Minister for Africa Rory Stewart has announced an additional £52 million humanitarian package to help the communities – including refugees and internally displaced people – impacted by the ongoing conflict in South Sudan.
The funding – which will provide much-needed food, shelter and support – comes as peace talks begin to find a resolution to the conflict, now entering its fourth year.
The £52 million package announced today from the Department for International Development will support those fleeing the conflict in South Sudan and help Sudan, Uganda and Ethiopia – some of the world’s poorest countries – to cope with the largest refugee crisis in Africa.
Since the beginning of the conflict, four million South Sudanese have left their homes, of which up to 85% are women and children. Over a third of the population – 4.8 million people – do not have secure access to food.
The UK is working in South Sudan to tackle both the causes and the consequences of the conflict.
The High-Level Revitalization Forum (HLRF) will convene on Monday to begin the peace talks in Addis Ababa, to be led by neighbouring African countries including Ethiopia, Uganda, Kenya, and Sudan.
The UK is working closely with the region and the wider international community to bring all the relevant parties back to the table to agree an inclusive political settlement.
Minister for Africa for the Foreign Commonwealth Office and the Department for International Development, Rory Stewart, said:
The people of South Sudan continue to suffer at the hands of a dire security, human rights and humanitarian crisis, caused by the on-going conflict in their country. But the scars of this war can be felt right across the region.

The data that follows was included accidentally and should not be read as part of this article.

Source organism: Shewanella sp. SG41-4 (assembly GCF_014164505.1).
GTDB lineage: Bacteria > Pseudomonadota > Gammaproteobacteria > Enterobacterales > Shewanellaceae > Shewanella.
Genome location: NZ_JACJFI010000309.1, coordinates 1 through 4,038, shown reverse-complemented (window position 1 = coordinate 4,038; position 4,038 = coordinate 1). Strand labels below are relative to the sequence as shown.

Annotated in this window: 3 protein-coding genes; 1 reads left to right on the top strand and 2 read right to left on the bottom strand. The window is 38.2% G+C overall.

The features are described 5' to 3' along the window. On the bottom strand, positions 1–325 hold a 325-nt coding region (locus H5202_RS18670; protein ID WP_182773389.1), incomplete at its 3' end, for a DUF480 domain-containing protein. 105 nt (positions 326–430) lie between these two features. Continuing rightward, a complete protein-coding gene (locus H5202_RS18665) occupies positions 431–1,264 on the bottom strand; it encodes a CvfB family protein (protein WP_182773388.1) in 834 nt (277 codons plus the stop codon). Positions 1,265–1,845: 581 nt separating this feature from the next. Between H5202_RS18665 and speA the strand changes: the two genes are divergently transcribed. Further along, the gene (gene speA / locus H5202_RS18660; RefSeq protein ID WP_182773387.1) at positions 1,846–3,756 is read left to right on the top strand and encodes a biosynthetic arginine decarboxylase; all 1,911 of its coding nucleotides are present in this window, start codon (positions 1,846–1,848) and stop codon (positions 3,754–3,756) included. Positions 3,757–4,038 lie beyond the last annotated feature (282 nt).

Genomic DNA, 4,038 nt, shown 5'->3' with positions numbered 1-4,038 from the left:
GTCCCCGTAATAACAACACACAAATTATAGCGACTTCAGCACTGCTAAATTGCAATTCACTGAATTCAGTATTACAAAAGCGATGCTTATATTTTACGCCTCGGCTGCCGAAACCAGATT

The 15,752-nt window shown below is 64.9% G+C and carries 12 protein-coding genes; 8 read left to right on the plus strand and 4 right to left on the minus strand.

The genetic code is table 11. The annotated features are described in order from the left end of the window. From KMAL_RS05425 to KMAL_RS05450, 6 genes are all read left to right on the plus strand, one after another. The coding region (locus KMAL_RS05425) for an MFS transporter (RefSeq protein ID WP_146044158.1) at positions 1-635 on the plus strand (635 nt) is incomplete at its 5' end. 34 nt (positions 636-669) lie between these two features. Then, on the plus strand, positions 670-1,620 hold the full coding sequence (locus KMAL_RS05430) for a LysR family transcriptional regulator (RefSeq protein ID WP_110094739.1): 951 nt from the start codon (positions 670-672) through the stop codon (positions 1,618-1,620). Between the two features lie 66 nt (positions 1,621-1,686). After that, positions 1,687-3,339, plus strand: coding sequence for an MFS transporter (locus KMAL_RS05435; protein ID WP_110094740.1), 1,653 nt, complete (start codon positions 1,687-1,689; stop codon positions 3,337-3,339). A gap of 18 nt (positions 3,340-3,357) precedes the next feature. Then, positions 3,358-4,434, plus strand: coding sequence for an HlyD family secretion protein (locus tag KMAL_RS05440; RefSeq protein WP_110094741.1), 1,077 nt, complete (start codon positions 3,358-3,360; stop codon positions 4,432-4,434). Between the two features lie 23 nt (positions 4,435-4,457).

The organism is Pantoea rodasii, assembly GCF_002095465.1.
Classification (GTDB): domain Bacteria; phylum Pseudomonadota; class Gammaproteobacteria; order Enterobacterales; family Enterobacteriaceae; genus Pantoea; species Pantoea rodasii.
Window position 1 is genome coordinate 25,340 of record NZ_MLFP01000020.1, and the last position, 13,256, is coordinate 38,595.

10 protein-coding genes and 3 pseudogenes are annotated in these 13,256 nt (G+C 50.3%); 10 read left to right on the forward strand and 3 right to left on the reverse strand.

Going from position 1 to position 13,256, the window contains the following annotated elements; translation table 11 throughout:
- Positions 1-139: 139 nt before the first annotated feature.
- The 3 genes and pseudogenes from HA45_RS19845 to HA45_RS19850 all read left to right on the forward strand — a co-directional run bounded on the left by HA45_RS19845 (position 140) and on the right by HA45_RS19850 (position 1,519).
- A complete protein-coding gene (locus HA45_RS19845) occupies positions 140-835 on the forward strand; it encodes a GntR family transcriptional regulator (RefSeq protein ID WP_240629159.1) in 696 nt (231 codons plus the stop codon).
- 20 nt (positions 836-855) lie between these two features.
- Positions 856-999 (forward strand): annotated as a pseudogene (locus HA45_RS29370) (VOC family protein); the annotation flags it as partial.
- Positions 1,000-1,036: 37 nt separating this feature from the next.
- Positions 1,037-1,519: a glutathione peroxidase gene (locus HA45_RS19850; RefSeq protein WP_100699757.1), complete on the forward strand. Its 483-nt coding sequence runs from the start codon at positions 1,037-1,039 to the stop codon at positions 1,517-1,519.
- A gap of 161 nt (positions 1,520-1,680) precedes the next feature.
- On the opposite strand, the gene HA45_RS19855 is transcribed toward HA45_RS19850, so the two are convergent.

This support package will help South Sudan and its neighbours provide thousands of displaced people with the lifesaving medicines, shelter, food and sanitation that are so desperately needed.
The much-needed support to those fleeing conflict and instability in South Sudan will include:
- Shelter, education, food and sanitary provision to 50,000 South Sudanese refugees every year for the next five years, and livelihoods support for 30,000 South Sudanese refugees, in Sudan.
- Food assistance to 950,000 refugees from the country living in Uganda.
- Critical healthcare, treatment for malnutrition and clean water to 450,000 South Sudanese refugees in Ethiopia
- Up to 500,000 people in South Sudan will be helped with a range of interventions including emergency food, medicine and shelter, improved health and sanitation, as well as seeds, tools and fishing kits to help people feed their families by ensuring they can maintain their livelihoods.
The UK has played a leading role in the global response to the crisis, providing lifesaving aid, deploying peacekeepers to provide vital engineering and medical assistance to the UN Mission of South Sudan, and working with international partners to build a genuine and sustainable peace.
Minister for Africa Rory Stewart added:
The UK can be proud of the important work we are doing in South Sudan, addressing both the causes and the consequences of this conflict – from the dedication of British diplomats, to aid workers providing food and water, and the nearly 300 British military personnel building vital roads and infrastructure in difficult circumstances. Crucially, we are helping the country prepare for a future free from conflict.
Now we need to see real progress from the peace process. Our expectations are clear – all parties must end hostilities and full humanitarian access must be granted, so we can help innocent people caught up in the conflict.
Note to editors:
This £52m funding package is made up of:
- £10m for at least 500,000 interventions in South Sudan such as emergency food, medicine and shelter, improved health and sanitation, as well as seeds, tools and fishing kits to help people feed their families and maintain their livelihoods.
- £15m to provide 950,000 South Sudanese refugees who have fled to Uganda with essential food supplies or cash equivalent.
- £8m to provide 450,000 South Sudanese refugees in Ethiopia with critical healthcare, treatment for malnutrition, shelter, clean water and sanitation.
- £19m to provide essential humanitarian assistance to over 50,000 South Sudanese refugees who have fled to Sudan every year for the next five years, including livelihoods support for 30,000 refugees.